ICC investigating both sides in Libya war: report
International Criminal Court (ICC) prosecutor Fatou Bensouda is collecting evidence for possible new war crimes charges against Moammar Qaddafi supporters and opposition groups arising out of crimes committed during last year's civil war. According to an exclusive Associated Press interview, the ICC is specifically investigating crimes committed by rebel forces against Qaddafi loyalists and residents of Tawerga as well as further evidence against members of the former Qaddafi government. Tawerga was used to launch attacks on Libya's commercial capital, Misrata. The ICC is looking into allegations that rebel forces subjected civilians in Tawerga to killings, looting, torture and forced displacement. Bensouda also discussed Saif al-Islam Qaddafi, who is currently being held by a militia group until he will stand trial. She urged the group to allow Saif al-Islam access to a lawyer and, while she encouraged the group to allow the ICC to prosecute him, should Libya proceed with the national trial the ICC "will continue to monitor what Libya is doing."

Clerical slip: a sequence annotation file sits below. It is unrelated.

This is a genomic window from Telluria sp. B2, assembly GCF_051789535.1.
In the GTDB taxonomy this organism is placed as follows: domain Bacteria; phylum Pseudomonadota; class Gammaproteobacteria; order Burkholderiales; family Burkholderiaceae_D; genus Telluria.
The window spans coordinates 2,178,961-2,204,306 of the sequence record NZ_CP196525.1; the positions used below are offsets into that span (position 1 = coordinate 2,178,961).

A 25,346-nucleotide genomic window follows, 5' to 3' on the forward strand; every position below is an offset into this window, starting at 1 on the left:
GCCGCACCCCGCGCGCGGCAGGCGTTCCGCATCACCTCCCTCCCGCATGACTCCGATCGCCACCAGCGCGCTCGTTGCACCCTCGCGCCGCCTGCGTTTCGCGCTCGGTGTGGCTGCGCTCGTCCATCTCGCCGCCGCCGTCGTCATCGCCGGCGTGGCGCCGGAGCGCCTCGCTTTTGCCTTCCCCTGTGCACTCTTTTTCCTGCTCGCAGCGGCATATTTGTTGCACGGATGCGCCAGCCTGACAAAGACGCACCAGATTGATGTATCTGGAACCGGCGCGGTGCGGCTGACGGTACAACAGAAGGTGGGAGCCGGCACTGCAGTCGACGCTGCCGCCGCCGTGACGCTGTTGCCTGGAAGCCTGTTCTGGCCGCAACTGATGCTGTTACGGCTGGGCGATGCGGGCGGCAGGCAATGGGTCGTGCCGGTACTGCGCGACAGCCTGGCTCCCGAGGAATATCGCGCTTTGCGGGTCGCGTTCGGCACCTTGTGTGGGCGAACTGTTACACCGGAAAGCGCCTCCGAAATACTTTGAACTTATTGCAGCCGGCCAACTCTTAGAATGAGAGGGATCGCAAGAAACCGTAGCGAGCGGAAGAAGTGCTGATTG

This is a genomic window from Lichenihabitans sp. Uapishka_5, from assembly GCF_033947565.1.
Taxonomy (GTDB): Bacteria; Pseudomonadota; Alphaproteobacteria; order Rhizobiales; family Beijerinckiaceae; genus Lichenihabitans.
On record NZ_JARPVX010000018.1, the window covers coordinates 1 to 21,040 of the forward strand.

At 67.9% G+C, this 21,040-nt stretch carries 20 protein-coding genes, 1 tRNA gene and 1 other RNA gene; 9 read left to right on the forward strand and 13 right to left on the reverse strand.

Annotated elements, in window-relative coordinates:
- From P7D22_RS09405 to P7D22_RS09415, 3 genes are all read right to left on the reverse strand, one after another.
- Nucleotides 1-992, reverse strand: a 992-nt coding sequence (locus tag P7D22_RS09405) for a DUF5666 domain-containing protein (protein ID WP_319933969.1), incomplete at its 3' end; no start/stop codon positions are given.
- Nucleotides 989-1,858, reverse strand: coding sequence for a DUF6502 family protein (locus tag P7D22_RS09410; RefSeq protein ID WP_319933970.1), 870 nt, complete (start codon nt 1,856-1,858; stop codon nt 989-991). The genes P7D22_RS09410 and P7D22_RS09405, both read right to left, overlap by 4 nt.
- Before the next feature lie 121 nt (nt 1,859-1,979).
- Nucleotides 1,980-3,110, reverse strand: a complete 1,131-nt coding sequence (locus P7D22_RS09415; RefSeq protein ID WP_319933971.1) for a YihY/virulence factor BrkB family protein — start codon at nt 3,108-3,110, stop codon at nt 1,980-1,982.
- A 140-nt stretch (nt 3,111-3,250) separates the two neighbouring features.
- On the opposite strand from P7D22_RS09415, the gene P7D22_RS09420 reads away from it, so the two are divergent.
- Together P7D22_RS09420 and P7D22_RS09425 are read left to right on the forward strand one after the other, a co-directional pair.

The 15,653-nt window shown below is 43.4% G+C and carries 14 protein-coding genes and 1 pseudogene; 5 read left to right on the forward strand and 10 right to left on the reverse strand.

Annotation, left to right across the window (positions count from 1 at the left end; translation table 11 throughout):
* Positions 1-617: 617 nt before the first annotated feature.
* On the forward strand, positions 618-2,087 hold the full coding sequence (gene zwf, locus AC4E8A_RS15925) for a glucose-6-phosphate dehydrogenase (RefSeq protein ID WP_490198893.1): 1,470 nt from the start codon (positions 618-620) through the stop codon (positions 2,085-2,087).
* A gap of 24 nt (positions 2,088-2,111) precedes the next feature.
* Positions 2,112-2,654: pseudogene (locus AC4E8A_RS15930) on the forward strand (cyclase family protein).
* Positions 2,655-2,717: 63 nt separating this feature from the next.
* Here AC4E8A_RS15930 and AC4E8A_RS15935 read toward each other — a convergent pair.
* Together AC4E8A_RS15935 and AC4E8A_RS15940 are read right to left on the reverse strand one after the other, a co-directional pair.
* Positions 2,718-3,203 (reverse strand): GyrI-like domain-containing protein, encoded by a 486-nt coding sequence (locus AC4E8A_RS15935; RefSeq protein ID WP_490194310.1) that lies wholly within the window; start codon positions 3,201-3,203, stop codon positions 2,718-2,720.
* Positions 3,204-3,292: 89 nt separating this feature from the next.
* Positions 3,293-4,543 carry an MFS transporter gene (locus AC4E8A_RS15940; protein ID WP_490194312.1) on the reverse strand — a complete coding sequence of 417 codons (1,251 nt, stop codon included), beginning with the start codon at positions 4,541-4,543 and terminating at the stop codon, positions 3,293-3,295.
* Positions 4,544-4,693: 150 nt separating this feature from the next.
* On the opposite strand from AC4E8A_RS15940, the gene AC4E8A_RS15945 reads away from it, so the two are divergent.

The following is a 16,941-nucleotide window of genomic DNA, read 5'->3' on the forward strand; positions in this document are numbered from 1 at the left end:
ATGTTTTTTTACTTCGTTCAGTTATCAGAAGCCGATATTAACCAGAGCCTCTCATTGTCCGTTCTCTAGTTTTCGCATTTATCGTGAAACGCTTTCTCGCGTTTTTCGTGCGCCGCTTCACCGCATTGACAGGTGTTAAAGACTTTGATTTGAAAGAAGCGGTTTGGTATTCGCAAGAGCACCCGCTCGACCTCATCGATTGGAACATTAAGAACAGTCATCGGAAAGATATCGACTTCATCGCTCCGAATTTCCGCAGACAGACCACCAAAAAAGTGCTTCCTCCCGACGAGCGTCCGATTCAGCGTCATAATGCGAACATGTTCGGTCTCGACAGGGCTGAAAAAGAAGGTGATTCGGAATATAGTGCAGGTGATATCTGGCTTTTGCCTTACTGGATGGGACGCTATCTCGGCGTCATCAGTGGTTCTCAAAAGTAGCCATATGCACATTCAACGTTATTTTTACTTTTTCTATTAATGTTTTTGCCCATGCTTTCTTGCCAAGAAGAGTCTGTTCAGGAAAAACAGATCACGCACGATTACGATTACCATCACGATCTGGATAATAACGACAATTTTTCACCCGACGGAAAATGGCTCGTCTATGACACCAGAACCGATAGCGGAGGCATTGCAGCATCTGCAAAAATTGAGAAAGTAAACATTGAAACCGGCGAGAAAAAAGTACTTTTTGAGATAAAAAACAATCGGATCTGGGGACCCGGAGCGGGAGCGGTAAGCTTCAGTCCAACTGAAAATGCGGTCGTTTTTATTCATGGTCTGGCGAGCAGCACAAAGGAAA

The ICC, along with the international community as a whole, is closely monitoring the developments in the Libyan trial process. Earlier this week, Bensouda urged Libya not to grant amnesty for war criminals on either side of the fighting. Amnesty International last month called upon Libya to hand over former military intelligence chief Abdullah al-Senussi to the ICC. Earlier that month Libyan officials, in a hearing before the ICC, promised a fair trial for Qaddafi's son, Saif al-Islam, and urged the court to allow a national trial.